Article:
Every two years the Australian and US defence forces engage in a massive military exercise called Talisman Sabre. This year, many observers say the focus has been on China. The wargames haven’t gone unnoticed. In fact, the Chinese navy sent two spy ships to monitor the situation.

16%

The amount by which house prices have increased in the past 12 months, making it the fastest rise in more than a quarter of a century.

“Mr Albanese said Labor would go to the next election with stronger spending on public health to fight the pandemic as well as an economic plan for national reconstruction, as he rejected claims he stood for nothing after dropping ambitious tax policies last week.”

Labor leader Anthony Albanese has vowed to overhaul national cabinet, and has dismissed reports that his party will dump its $2.3 billion cancer treatment pledge.

The list
 

“So, what would you call a prime minister who hides his own convictions, hides behind others’ decisions, won’t make hard decisions himself, won’t consider unpopular or difficult policies, sets targets he’ll never have to meet, won’t face up to his responsibilities, refuses any scrutiny of his ministers, never responds to legitimate criticisms, and doesn’t own up to his mistakes? Yes, exactly.”

“Many former streetfighters mellow with age, but there is something more in Albanese’s turn from combatant into conciliator. The Shorten opposition took firm stands and outlined bold policy (and was punished for them at the ballot box). By contrast, Albanese employs a rope-a-dope strategy: hanging back, feinting, weaving and only sometimes throwing a counterpunch. On a good day (and so far, those have been scarce), this looks sporting and efficient. On a bad day, it looks as though he fought the Tories, and the Tories won.”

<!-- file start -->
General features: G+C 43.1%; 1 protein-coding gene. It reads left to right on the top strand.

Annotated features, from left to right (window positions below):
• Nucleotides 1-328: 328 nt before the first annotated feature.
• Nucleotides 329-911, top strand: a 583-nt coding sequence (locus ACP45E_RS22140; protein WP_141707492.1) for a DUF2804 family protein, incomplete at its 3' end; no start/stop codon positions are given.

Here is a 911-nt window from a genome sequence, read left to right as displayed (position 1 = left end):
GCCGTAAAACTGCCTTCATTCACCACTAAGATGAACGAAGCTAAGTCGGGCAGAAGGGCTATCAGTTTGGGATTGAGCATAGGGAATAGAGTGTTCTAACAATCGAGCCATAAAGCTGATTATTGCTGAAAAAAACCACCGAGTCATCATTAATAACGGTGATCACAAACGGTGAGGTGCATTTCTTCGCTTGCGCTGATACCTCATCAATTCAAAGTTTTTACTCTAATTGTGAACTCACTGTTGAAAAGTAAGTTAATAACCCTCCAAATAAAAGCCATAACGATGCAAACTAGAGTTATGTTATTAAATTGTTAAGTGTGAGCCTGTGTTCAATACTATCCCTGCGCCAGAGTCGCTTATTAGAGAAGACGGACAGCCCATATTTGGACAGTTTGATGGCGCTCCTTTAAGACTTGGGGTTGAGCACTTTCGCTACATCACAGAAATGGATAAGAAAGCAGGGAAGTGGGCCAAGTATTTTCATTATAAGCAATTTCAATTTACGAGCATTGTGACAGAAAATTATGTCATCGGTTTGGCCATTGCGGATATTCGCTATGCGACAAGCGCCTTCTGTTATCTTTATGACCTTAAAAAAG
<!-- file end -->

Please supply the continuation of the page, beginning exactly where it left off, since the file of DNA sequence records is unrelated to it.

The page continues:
“During the meeting, Morrison handballed much of the negotiating to Frewen. The prime minister was being beamed into the hook-up from The Lodge in Canberra, and periodically got up from his desk, turned his back to the camera, and bent down to literally stoke a fire with a poker. Onlookers were agog. It served as a potent metaphor for the divisions and rancour engulfing the nation, much of which had been stoked by Morrison and his Coalition colleagues.”

Rachel Withers

Rachel Withers is the contributing editor of The Monthly Today.

@rachelrwithers

 

The Monthly Today

Scott Morrison is welcomed to the US Capitol, by Speaker of the House Nancy Pelosi, September 22, 2021

Plus ça change

Morrison’s cackhandedness leaves him at the mercy of our allies, as French fury grows

Police watch protesters at Melbourne’s Shrine of Remembrance, Wednesday, September 22, 2021

Aftershocks

Melbourne’s earthquake presages faultlines in the Coalition over ongoing lockdown protests

Strange bedfellows

The battlelines are blurring as Melbourne’s lockdown protests heat up

Nuclear fallout

The waves from Australia’s cancelled submarine contract keep building


From the front page

Scott Morrison is welcomed to the US Capitol, by Speaker of the House Nancy Pelosi, September 22, 2021

Plus ça change

Morrison’s cackhandedness leaves him at the mercy of our allies, as French fury grows

Cover detail of Andrew O'Hagan’s ‘Mayflies’

There is a light

Andrew O’Hagan’s ‘Mayflies’ and what might endure from our irresponsible but spirited youth

Scott Morrison in the sheds after the NRL match between the Cronulla Sharks and the North Queensland Cowboys in Sydney, July 25, 2019

Birth of a larrikin

The disguised rise of Scott Morrison

Black Summer at Currowan

Lessons from Australia’s worst bushfires